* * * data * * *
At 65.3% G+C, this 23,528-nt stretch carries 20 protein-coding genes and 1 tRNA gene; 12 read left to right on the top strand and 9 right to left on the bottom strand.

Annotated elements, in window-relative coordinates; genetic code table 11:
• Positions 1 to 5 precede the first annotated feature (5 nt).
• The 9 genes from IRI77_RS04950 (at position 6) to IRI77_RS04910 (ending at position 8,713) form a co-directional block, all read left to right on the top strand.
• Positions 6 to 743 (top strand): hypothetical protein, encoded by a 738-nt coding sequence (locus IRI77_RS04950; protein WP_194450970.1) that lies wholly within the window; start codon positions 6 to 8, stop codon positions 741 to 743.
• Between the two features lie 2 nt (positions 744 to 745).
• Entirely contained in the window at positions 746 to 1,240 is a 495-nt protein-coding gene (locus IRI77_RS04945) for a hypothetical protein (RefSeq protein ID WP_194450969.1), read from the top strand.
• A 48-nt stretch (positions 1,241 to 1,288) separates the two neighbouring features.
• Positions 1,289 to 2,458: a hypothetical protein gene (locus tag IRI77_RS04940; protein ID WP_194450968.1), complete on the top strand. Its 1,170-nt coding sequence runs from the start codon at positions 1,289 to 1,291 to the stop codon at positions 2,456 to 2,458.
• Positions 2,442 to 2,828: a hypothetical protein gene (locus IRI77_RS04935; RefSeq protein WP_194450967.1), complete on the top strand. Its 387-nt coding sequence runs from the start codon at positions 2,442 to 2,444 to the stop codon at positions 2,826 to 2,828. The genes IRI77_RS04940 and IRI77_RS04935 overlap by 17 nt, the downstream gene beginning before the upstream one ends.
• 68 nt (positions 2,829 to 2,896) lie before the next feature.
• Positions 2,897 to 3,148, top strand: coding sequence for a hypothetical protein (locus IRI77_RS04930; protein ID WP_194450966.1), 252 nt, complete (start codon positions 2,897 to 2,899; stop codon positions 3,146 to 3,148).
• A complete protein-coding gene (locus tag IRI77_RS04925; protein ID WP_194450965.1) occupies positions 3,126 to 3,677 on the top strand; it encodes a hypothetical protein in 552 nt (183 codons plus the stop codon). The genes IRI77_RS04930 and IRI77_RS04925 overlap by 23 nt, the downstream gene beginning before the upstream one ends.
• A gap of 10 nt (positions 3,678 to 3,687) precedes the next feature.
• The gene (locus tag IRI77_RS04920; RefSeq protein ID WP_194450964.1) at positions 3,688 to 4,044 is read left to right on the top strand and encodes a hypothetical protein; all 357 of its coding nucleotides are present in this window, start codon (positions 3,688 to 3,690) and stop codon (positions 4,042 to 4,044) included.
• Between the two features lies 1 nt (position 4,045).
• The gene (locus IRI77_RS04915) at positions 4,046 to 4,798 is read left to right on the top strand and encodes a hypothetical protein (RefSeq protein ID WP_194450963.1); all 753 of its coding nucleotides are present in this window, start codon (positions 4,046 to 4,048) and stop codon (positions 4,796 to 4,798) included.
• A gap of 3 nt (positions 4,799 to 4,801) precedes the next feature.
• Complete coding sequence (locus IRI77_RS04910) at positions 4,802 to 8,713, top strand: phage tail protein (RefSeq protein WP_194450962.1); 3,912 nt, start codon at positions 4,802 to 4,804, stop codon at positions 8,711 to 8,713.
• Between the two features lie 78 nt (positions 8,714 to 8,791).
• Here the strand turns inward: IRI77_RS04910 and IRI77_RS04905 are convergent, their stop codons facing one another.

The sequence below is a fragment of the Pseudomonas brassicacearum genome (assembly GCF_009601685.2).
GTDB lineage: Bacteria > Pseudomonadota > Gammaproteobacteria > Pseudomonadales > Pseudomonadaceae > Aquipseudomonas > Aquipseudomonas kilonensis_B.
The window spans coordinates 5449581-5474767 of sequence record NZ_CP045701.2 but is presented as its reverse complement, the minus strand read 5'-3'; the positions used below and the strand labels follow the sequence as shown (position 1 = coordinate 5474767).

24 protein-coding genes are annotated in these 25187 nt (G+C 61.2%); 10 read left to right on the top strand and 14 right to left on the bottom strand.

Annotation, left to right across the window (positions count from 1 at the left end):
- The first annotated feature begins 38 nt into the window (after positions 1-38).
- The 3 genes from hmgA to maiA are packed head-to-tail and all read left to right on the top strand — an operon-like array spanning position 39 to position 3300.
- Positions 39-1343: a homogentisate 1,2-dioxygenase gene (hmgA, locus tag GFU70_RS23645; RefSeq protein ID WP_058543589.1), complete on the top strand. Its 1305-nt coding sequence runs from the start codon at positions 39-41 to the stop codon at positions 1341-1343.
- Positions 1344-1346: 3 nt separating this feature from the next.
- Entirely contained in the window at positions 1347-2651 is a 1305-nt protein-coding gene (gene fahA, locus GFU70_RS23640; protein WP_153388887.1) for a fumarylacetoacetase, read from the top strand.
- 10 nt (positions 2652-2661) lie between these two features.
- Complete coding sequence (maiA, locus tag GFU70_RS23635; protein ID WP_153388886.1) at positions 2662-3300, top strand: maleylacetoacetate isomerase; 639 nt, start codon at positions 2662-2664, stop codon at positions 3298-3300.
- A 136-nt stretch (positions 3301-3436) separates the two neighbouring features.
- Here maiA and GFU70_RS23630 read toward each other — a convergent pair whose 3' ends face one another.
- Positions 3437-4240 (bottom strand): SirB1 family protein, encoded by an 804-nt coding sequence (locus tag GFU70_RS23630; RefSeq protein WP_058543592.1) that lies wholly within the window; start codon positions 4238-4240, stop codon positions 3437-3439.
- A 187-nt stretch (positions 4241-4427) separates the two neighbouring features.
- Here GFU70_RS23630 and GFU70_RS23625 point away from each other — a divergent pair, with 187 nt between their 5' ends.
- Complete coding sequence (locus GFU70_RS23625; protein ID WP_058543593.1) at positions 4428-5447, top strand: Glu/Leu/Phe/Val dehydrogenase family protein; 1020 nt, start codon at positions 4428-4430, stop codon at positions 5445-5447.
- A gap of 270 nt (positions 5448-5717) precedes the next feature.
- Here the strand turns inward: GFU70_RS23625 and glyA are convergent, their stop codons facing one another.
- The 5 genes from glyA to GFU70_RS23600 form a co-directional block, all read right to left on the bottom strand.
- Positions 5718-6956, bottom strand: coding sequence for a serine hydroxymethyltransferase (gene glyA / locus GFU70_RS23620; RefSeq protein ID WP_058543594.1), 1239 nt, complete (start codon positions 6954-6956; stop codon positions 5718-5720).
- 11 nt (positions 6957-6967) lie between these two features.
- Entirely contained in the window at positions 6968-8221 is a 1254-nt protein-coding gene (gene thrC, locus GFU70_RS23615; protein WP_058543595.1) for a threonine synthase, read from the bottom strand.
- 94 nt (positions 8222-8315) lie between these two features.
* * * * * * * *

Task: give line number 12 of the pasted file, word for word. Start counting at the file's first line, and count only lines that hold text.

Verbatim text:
• Positions 2,897 to 3,148, top strand: coding sequence for a hypothetical protein (locus IRI77_RS04930; protein ID WP_194450966.1), 252 nt, complete (start codon positions 2,897 to 2,899; stop codon positions 3,146 to 3,148).